Glen Matlock performing at The Theatre Royal’s Third Stage (Nottingham) on Saturday 16th July 2016
Images and Review by Kevin Cooper
It seems that you can take the boy out of the Sex Pistols but you can’t take the Sex Pistols out of the boy.
Glen Matlock was sacked for liking The Beatles, according to manager Malcolm Mclaren and replaced by someone who couldn’t play, but the bassist will always be a part of that infamous band. This was more than evident last night as he entertained a sell-out crowd on the Theatre Royal’s Third Stage.
The first part of the show was taken up with Matlock reading from his 2012 book, I Was A Teenage Sex Pistol, as he regaled with amusing stories such as Johnny Rotten auditioning for the band by miming to an Alice Cooper track, and his belief that Sid Vicious was innocent of the murder of Nancy Spungen.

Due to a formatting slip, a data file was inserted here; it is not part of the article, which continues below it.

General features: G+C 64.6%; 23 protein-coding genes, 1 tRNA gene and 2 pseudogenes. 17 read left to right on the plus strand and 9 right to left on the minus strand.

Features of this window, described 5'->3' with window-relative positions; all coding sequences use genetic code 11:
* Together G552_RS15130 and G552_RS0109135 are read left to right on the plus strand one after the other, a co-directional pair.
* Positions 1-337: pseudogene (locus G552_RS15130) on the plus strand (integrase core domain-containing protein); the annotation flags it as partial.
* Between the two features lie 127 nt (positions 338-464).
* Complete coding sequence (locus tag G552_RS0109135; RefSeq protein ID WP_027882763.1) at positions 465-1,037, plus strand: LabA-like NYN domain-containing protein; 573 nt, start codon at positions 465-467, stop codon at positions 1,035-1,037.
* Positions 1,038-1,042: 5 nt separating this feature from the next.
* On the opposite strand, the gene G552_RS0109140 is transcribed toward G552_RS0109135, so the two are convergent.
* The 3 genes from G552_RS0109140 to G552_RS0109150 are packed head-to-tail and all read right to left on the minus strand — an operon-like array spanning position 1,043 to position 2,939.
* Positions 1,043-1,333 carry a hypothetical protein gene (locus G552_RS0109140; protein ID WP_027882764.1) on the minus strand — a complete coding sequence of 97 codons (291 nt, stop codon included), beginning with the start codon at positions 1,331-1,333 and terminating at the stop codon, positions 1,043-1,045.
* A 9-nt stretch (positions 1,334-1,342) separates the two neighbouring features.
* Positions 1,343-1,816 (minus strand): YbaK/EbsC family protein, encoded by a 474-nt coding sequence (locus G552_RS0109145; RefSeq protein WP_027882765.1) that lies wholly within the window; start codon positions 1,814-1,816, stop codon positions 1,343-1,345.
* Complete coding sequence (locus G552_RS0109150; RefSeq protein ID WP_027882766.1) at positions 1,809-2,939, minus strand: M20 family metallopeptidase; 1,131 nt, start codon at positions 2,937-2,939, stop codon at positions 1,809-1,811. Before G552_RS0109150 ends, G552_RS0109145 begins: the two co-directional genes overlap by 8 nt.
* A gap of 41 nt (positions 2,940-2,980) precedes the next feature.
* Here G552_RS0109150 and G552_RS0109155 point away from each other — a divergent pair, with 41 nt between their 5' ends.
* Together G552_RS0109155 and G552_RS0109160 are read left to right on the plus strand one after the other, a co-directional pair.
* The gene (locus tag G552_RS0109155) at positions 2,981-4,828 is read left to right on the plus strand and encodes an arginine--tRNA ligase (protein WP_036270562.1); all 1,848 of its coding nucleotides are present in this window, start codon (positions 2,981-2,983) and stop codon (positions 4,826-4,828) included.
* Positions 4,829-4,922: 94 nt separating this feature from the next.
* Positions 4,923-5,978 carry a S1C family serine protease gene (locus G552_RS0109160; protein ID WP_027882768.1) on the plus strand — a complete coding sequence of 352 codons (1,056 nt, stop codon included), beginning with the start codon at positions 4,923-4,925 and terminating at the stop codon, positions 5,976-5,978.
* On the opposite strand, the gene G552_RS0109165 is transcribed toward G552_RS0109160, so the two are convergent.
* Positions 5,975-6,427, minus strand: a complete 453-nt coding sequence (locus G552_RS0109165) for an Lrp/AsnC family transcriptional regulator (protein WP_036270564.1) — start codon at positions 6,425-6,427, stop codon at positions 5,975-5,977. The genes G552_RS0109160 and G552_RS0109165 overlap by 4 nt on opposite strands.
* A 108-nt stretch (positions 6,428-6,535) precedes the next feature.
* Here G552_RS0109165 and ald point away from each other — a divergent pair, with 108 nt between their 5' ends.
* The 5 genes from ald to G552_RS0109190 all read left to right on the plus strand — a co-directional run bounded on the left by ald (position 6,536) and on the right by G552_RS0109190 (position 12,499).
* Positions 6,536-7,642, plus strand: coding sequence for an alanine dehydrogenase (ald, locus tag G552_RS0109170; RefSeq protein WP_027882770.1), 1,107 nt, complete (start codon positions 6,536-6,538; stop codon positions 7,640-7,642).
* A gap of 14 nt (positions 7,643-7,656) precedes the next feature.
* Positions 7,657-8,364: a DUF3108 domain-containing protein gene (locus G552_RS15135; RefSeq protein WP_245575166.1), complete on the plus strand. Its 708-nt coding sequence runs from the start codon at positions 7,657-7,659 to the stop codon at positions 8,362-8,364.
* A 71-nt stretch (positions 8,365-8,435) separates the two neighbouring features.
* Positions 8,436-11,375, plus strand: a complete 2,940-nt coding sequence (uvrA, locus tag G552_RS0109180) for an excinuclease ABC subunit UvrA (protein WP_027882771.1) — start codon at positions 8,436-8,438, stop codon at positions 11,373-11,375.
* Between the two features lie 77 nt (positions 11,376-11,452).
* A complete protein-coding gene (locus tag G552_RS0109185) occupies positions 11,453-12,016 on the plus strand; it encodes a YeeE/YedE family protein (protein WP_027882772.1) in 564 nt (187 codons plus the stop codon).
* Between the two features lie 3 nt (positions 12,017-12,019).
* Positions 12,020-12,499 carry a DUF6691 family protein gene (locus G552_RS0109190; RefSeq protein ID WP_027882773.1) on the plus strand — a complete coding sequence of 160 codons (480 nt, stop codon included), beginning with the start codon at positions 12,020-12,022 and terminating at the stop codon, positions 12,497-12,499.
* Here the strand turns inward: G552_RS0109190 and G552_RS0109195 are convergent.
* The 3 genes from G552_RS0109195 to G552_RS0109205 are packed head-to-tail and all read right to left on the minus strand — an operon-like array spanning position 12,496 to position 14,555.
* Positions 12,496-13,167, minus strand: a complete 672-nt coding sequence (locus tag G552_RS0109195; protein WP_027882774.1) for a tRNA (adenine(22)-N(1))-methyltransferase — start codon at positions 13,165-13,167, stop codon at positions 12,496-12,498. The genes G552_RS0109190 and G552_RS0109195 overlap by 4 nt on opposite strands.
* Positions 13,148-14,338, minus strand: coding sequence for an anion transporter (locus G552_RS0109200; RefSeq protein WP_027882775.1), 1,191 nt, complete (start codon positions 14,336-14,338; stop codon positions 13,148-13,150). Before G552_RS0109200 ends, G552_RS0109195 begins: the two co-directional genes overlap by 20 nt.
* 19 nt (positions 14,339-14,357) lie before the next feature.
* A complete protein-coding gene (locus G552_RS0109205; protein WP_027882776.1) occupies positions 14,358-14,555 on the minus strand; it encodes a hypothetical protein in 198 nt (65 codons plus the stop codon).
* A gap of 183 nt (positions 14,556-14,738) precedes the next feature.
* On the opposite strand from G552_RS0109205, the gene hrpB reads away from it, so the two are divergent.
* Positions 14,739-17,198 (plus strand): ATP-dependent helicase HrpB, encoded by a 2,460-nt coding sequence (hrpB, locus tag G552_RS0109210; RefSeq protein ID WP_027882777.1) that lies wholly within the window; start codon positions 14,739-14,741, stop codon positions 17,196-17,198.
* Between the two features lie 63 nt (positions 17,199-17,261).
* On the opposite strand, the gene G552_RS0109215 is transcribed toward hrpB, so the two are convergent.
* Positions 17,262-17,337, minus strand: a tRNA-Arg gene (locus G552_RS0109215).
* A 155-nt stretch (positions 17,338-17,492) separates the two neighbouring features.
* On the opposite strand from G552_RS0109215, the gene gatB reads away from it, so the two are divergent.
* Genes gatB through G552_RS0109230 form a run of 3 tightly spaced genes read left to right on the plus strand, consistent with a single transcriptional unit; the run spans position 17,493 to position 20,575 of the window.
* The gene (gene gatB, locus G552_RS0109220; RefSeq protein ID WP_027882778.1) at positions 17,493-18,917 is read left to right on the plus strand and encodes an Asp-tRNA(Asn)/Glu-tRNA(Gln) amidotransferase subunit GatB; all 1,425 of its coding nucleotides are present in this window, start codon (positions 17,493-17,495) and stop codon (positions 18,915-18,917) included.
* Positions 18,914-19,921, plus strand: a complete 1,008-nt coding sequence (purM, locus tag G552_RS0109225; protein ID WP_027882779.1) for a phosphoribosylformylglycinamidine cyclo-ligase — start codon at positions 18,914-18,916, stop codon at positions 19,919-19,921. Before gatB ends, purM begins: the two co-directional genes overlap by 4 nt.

But promising an evening of “something old, something new, something borrowed and something blues”, he did not disappoint. After the interval it was just Matlock and his guitar with the help from this appreciative audience. There was the Pistol’s greats; God Save The Queen and Pretty Vacant and a great performance of Ambition from Iggy Pop’s album Soldier. Following on was a great cover of The Monkees’ (I’m Not) Your Steppin’ Stone, as well as showcasing his own compositions with brilliant opener Someway Somehow and the raucous Sexy Beast. For the blues we were treated to Matlock’s tribute to Screamin’ Jay Hawkins with Hook In You before an outstanding version of On Something.
With an audience on their feet, clapping and singing along to the likes of A Different World and the Rich Kids’ Ghosts Of Princes In Towers, the set was brought to a rapturous close with a cover of The Small Faces’ All Or Nothing; with Matlock admitting that they were his favourite group.
It was a great show that was electric when Matlock sung and was funny and fascinating when he was talking. His style was very relaxed and much more rock than punk, but it had been pure enjoyment from the off. After all, this was not just about the Sex Pistols, nor was it just a gig. It was a funny and fascinating evening with some cracking songs from an enigmatic and long lasting icon in British music.